Historic Scopes Monkey Trial Begins
The trial of John T. Scopes, charged with violating a Tennessee law that prohibited the teaching of evolution in public schools, began on this day. The case created a national and international sensation, and the trial was covered by reporters from across the U.S. and other countries. It was also one of the first events to be broadcast nationwide on the still relatively new medium of radio, on Chicago radio station WGN. Scopes was convicted, but it was overturned because the judge made an error in setting the sentence. Embarrassed by the publicity surrounding the case, the State of Tennessee did not appeal the reversal or retry Scopes. As a result, there was no Supreme Court test of the issues raised by the case.
Four decades years later, in Epperson v. Arkansas, on November 12, 1968, the Supreme Court declared unconstitutional an Arkansas anti-evolution law similar to the 1925 Tennessee law.
Inherit the Wind is a play and a movie based on the famous Scopes trial (see April 21, 1955). While many parts of the plot are inventions and are overly melodramatic, much of the cross-examination of the Bryan character (played by Frederick March) by the Darrow character (played by Spencer Tracy is taken directly from the trial transcript and is riveting.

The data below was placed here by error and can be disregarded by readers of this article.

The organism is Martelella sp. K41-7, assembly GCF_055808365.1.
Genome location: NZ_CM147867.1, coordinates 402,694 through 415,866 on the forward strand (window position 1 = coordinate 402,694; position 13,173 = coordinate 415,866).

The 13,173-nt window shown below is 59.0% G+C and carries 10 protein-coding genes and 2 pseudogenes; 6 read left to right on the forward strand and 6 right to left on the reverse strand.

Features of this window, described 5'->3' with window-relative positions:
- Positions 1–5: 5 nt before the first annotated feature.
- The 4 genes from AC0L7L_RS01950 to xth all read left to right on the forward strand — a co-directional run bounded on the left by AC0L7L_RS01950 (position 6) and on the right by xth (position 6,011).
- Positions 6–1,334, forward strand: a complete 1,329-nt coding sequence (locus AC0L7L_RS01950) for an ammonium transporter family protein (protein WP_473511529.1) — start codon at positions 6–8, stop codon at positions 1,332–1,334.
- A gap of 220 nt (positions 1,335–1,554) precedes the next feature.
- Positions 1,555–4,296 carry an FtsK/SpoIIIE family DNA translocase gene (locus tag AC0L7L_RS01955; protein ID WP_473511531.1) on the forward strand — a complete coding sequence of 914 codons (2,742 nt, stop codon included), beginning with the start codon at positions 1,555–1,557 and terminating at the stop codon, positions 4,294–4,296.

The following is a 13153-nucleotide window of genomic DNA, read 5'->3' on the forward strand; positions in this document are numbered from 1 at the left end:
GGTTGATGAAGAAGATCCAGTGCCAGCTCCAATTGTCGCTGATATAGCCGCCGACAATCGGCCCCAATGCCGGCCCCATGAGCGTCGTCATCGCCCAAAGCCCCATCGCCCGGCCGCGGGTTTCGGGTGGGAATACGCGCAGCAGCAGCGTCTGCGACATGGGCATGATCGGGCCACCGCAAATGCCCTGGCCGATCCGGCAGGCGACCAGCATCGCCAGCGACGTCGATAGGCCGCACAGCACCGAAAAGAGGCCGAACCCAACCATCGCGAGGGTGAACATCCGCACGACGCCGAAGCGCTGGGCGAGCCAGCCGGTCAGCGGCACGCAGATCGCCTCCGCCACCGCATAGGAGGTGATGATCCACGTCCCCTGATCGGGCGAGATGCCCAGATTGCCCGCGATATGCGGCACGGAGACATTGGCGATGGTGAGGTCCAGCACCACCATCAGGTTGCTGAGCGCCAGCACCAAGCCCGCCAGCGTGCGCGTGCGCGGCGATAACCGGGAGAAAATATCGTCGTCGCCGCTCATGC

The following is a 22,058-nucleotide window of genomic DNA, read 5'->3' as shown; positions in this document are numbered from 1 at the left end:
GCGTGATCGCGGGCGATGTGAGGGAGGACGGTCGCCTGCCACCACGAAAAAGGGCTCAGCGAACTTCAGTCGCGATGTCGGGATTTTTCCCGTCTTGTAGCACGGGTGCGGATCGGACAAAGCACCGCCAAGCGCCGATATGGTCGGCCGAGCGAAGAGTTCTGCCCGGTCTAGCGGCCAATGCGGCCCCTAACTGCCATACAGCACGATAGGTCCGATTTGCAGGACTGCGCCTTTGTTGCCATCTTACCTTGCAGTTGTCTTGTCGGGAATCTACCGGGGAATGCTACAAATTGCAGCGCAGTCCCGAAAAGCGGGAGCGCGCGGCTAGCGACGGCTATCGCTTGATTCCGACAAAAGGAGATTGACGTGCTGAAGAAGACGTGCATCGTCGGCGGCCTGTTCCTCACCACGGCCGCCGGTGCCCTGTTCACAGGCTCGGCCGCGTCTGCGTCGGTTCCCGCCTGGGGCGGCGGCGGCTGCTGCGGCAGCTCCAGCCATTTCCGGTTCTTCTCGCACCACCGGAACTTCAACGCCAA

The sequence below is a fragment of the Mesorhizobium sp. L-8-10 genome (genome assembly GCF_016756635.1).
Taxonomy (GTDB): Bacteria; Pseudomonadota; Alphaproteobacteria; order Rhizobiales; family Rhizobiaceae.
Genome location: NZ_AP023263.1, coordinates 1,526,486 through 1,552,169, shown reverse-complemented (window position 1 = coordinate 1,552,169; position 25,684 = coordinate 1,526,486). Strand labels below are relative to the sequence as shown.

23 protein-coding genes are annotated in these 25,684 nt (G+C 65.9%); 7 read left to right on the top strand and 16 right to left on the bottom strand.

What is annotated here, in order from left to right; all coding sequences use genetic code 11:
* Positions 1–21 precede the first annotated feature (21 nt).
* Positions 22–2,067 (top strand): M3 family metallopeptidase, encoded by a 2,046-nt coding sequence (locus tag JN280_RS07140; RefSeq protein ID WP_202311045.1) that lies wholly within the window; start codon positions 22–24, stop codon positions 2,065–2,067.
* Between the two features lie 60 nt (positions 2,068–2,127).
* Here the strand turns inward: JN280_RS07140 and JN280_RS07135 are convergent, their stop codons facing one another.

The Scopes case is one of the most famous trials in American history and a landmark in the history of civil liberties, raising fundamental issues about academic freedom and the separation of church and state. The battle over the teaching of evolution in the public schools continues to rage to this day, as conservatives have tried other methods of getting religion exercises and anti-evolution ideas into the public schools, including required moments of silence (June 4, 1985), the teaching of “scientific creationism” (June 19, 1987), and “intelligent design” (December 20, 2005).
Watch film footage of the trial: http://www.youtube.com/watch?v=f8vFYovIjZY
Visit the Rhea County Court House, now a National Historic Landmark:
Read: Edward J. Larson, Summer of the Gods: The Scopes Trial and America’s Continuing Debate over Science and Religion (1997)
Learn more about science education and evolution: http://ncse.com/evolution
And more about the trial: http://law2.umkc.edu/faculty/projects/ftrials/scopes/scopes.htm